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CBK: Standard and Poor’s confirms Kuwait’s sovereign rating at A+ with stable outlook

CBK: Standard and Poor’s confirms Kuwait’s sovereign rating at A+ with stable outlook


The Central Bank of Kuwait (CBK) said Friday that the international rating agency of Standard and Poor’s confirmed the sovereign rating of Kuwait at A+, with a stable future outlook due to a huge stock of government financial assets support estimated at about 418 percent of the gross domestic product in 2024.

In a statement, the Central Bank noted that the Standard and Poor’s report indicated that Kuwait’s structural and financial reforms are still lagging behind its peers, and its economy is considered among the most dependent on the oil sector, among GCC countries, which It exposes its economy to fluctuations of the oil market.

The statement added that Standard and Poor’s expected that the real gross domestic product would grow by 2.4 percent on average during the years 2025-2027, compared to a contraction of 2.3 percent in 2024, assuming a slight easing in the restrictions of the OPEC+ agreement on oil production.

CBK also pointed out that the rating agency also expected to accelerate the implementat
ion of large government investment projects and focus on partnerships between the public and private sectors and high-impact projects led by the (New Kuwait 2035) vision.

Regarding the rating prospects, the statement noted that the stable future outlook reflects the agency’s assumption that the large financial and external balances in Kuwait will continue to be strong during the forecast period, supported by a huge stock of government financial assets estimated at about 418 percent of the gross domestic product in 2024, which is among the largest sovereign funds of countries.

CBK noted that the agency expected these assets to reach 447 percent of the gross domestic product during the years 2024-2027, pointing out that these huge government assets are expected to mitigate the economic risks associated with the heavy dependence on the oil sector and potential fluctuations in oil prices.

It stated that the agency listed the most important factors that could lead to a downgrade of the country’s sovereign credi
t rating in the event of a significant increase in public financial imbalances driven by a decline in oil prices or the absence of financial reforms.

The rating could also be downgraded if the government remains without comprehensive financing arrangements for the deficits in the general budget, the report noted.

CBK also said that the agency stated that the country’s credit rating could be improved if the government succeeds in implementing a comprehensive structural reform package, such as diversifying the economy away from the oil sector and increasing its production capacity, which leads to stronger prospects for growth.

Regarding the reasons for the classification, the agency noted that Kuwaiti economy is still largely dependent on the oil sector, which represents approximately 90 percent of exports and government revenues and about 50 percent of the gross domestic product, as this sector contributed significantly to achieving surpluses.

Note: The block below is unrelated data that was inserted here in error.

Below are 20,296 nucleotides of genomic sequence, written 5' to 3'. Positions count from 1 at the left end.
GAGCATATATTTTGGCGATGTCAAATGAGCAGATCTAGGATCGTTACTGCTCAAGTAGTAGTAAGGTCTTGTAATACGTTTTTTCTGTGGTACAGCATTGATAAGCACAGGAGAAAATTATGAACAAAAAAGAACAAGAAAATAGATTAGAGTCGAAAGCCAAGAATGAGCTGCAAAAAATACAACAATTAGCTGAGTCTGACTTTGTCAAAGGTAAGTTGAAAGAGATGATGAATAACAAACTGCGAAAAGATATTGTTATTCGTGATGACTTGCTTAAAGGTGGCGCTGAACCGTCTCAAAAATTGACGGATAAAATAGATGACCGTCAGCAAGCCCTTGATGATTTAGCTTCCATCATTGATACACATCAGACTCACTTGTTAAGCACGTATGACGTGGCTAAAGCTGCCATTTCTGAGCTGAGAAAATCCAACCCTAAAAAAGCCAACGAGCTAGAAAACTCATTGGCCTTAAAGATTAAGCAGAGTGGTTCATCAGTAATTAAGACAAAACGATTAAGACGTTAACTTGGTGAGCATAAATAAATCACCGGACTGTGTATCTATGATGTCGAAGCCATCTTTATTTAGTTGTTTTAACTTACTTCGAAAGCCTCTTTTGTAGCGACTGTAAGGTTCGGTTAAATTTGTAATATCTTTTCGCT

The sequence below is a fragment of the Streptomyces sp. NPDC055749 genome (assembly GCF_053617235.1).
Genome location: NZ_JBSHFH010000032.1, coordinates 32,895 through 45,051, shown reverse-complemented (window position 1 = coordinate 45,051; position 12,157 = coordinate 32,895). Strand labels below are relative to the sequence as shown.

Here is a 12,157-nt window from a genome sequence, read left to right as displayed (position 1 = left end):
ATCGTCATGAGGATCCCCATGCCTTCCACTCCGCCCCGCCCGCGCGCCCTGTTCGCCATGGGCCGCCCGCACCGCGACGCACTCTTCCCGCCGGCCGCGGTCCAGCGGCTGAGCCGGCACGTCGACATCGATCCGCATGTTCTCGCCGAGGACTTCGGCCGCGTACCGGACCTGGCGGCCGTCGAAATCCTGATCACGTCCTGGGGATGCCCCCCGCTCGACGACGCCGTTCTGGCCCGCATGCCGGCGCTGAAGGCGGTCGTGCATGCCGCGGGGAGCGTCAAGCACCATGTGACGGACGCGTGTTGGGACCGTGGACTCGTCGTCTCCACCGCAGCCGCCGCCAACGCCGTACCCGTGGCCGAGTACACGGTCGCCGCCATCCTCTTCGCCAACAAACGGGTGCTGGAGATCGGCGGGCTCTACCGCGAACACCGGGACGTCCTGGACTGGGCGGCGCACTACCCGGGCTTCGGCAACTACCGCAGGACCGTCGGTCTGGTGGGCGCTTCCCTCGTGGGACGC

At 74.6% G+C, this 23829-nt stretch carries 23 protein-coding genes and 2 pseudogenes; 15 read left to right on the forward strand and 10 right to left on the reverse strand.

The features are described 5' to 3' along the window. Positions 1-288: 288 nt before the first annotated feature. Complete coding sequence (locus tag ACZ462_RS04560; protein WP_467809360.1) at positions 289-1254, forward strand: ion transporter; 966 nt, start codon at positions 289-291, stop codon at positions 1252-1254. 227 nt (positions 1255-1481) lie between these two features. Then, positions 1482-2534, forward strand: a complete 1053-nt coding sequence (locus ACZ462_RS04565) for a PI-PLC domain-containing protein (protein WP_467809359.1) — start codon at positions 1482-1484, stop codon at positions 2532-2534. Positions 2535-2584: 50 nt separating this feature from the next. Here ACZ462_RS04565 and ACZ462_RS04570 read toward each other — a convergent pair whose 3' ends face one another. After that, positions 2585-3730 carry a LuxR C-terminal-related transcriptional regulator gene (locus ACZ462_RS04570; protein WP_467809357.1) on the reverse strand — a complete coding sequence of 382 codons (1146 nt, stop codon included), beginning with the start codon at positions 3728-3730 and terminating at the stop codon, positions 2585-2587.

The agency pointed out in its report that high government spend
ing, including the very large wage and salary bill, ensures that large surpluses in the financial accounts will not be repeated, as Kuwait has suffered from a deficit throughout the past 10 years, with the exception of two fiscal years (2013-2014) and (2014-2015), expecting such deficits will continue for the fiscal years (2023/2024 – 2027/2028).

Regarding financial reforms, the agency expected that authorities in Kuwait would move to impose new selective taxes on tobacco and sugary drinks and increase fees on a group of government services, noting that it is unlikely to impose a value-added tax (VAT) with the possibility of passing the public debt law in the fiscal year (2025/2026).

Other financial reforms aimed at reducing the wage bill remain important but are under discussion, and the government seeks to increase the employment of citizens in the private sector.

As for developments in the general budget of the country, the agency estimated the budget deficit in the fiscal year (2023/2024) at about 4.7
percent of the GDP.

It also estimated that the deficit in the fiscal year (2024/2025) would shrink to 3.1 percent of the GDP.

Regarding monetary policy and exchange rate policy, Standard and Poor’s expected that the Kuwaiti dinar’s exchange rate would continue to be linked to an undeclared weighted basket of currencies. Consumer price inflation (CPI) remained around 3.6 percent in 2023, down from 4 percent in 2022, the agency said, projecting that the CPI will moderate throughout the forecast period averaging 2.3 percent in 2024-2027. It is lower than in many developed and emerging markets, it estimated. It did not envisage significant contingent liabilities for the government from the banking sector in Kuwait, which has demonstrated strong resilience and financial soundness over the past few years. It forecasted subdued credit growth in 2024 and 2025, rising in 2026-2027.

The agency expected that banks’ high provision buffers will allow them to limit the increase in f nonperforming loans (NPLs) ratios by
writing off NPLs, which are already at a very low level, and stood at 1.4 percent in December 2023.

Source: Kuwait News Agency